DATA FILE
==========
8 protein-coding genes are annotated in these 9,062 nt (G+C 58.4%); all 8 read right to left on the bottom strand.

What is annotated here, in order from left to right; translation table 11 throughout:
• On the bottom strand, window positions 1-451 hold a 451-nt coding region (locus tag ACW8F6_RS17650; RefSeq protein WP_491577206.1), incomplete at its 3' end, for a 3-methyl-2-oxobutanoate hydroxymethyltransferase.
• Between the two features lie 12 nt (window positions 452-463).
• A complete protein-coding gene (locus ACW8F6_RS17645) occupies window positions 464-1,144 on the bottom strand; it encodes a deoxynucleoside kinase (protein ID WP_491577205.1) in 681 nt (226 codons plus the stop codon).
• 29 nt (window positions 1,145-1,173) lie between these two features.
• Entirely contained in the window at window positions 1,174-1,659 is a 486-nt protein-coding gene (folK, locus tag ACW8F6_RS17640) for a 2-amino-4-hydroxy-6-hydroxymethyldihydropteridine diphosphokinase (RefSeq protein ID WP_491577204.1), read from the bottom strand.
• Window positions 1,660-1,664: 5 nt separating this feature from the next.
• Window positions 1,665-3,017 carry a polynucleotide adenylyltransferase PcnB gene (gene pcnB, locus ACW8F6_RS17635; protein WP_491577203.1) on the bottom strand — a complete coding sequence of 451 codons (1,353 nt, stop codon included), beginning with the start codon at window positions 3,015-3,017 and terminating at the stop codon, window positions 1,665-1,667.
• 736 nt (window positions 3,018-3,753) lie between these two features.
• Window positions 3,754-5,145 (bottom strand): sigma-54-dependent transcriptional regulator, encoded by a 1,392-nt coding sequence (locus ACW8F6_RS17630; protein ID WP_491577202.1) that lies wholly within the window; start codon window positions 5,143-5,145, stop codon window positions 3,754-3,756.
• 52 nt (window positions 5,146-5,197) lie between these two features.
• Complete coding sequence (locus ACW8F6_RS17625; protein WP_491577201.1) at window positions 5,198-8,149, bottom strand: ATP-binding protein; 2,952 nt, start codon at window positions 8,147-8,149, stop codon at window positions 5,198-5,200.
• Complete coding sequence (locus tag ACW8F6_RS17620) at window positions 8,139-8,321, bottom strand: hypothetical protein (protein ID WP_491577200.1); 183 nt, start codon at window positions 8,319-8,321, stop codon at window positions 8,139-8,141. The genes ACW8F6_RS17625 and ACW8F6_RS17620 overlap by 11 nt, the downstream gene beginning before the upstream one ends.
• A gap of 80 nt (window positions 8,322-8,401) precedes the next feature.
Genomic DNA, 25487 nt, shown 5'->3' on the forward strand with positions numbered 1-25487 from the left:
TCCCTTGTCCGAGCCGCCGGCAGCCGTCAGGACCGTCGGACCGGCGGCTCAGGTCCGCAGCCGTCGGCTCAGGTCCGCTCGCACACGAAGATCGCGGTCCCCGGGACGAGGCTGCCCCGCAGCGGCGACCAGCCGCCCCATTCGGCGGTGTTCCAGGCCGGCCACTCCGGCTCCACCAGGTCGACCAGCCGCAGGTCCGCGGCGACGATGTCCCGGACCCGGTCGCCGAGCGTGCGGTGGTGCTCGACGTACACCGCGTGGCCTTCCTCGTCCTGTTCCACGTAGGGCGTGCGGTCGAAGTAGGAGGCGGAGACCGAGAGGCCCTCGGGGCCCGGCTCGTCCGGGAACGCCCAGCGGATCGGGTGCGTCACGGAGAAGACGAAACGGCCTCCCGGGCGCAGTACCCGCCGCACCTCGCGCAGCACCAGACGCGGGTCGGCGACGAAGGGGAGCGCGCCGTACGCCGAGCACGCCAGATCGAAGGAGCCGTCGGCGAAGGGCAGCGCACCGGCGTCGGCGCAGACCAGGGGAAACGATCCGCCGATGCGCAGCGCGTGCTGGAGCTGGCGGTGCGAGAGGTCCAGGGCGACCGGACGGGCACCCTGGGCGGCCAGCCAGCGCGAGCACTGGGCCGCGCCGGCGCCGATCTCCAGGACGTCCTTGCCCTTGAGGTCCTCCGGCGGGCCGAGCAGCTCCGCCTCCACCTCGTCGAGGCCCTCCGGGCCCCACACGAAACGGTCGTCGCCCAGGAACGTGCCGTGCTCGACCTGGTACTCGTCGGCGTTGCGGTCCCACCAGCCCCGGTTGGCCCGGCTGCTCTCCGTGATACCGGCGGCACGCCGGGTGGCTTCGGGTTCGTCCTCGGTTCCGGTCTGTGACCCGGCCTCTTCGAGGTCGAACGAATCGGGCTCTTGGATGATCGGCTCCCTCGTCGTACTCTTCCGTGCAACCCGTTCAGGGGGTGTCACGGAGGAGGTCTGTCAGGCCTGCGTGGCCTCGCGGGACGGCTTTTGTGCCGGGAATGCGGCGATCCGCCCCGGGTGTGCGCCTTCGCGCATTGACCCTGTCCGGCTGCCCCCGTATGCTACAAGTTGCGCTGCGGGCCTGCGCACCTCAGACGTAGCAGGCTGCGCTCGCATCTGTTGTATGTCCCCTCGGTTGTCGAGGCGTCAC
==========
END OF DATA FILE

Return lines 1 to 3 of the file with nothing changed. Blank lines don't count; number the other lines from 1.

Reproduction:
8 protein-coding genes are annotated in these 9,062 nt (G+C 58.4%); all 8 read right to left on the bottom strand.

What is annotated here, in order from left to right; translation table 11 throughout:
• On the bottom strand, window positions 1-451 hold a 451-nt coding region (locus tag ACW8F6_RS17650; RefSeq protein WP_491577206.1), incomplete at its 3' end, for a 3-methyl-2-oxobutanoate hydroxymethyltransferase.